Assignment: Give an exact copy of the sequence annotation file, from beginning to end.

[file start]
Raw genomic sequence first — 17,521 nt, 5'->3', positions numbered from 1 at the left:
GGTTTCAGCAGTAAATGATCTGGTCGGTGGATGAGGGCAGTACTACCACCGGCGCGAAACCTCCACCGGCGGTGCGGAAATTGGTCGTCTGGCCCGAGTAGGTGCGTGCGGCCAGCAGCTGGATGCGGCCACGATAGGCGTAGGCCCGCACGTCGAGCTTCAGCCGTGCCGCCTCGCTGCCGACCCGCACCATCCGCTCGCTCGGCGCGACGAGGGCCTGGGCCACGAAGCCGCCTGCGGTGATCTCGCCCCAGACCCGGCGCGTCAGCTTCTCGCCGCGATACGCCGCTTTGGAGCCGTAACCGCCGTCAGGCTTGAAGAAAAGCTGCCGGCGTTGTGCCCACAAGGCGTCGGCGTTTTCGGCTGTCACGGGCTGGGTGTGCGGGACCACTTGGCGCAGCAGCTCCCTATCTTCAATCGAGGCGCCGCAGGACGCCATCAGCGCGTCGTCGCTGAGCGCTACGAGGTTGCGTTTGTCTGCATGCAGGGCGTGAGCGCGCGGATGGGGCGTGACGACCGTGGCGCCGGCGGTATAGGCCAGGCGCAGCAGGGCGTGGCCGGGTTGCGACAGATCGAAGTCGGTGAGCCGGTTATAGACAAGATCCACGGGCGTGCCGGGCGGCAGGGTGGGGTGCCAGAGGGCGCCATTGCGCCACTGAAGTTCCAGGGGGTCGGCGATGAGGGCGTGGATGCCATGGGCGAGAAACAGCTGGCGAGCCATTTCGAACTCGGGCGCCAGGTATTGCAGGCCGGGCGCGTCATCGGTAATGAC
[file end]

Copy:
Raw genomic sequence first — 17,521 nt, 5'->3', positions numbered from 1 at the left:
GGTTTCAGCAGTAAATGATCTGGTCGGTGGATGAGGGCAGTACTACCACCGGCGCGAAACCTCCACCGGCGGTGCGGAAATTGGTCGTCTGGCCCGAGTAGGTGCGTGCGGCCAGCAGCTGGATGCGGCCACGATAGGCGTAGGCCCGCACGTCGAGCTTCAGCCGTGCCGCCTCGCTGCCGACCCGCACCATCCGCTCGCTCGGCGCGACGAGGGCCTGGGCCACGAAGCCGCCTGCGGTGATCTCGCCCCAGACCCGGCGCGTCAGCTTCTCGCCGCGATACGCCGCTTTGGAGCCGTAACCGCCGTCAGGCTTGAAGAAAAGCTGCCGGCGTTGTGCCCACAAGGCGTCGGCGTTTTCGGCTGTCACGGGCTGGGTGTGCGGGACCACTTGGCGCAGCAGCTCCCTATCTTCAATCGAGGCGCCGCAGGACGCCATCAGCGCGTCGTCGCTGAGCGCTACGAGGTTGCGTTTGTCTGCATGCAGGGCGTGAGCGCGCGGATGGGGCGTGACGACCGTGGCGCCGGCGGTATAGGCCAGGCGCAGCAGGGCGTGGCCGGGTTGCGACAGATCGAAGTCGGTGAGCCGGTTATAGACAAGATCCACGGGCGTGCCGGGCGGCAGGGTGGGGTGCCAGAGGGCGCCATTGCGCCACTGAAGTTCCAGGGGGTCGGCGATGAGGGCGTGGATGCCATGGGCGAGAAACAGCTGGCGAGCCATTTCGAACTCGGGCGCCAGGTATTGCAGGCCGGGCGCGTCATCGGTAATGAC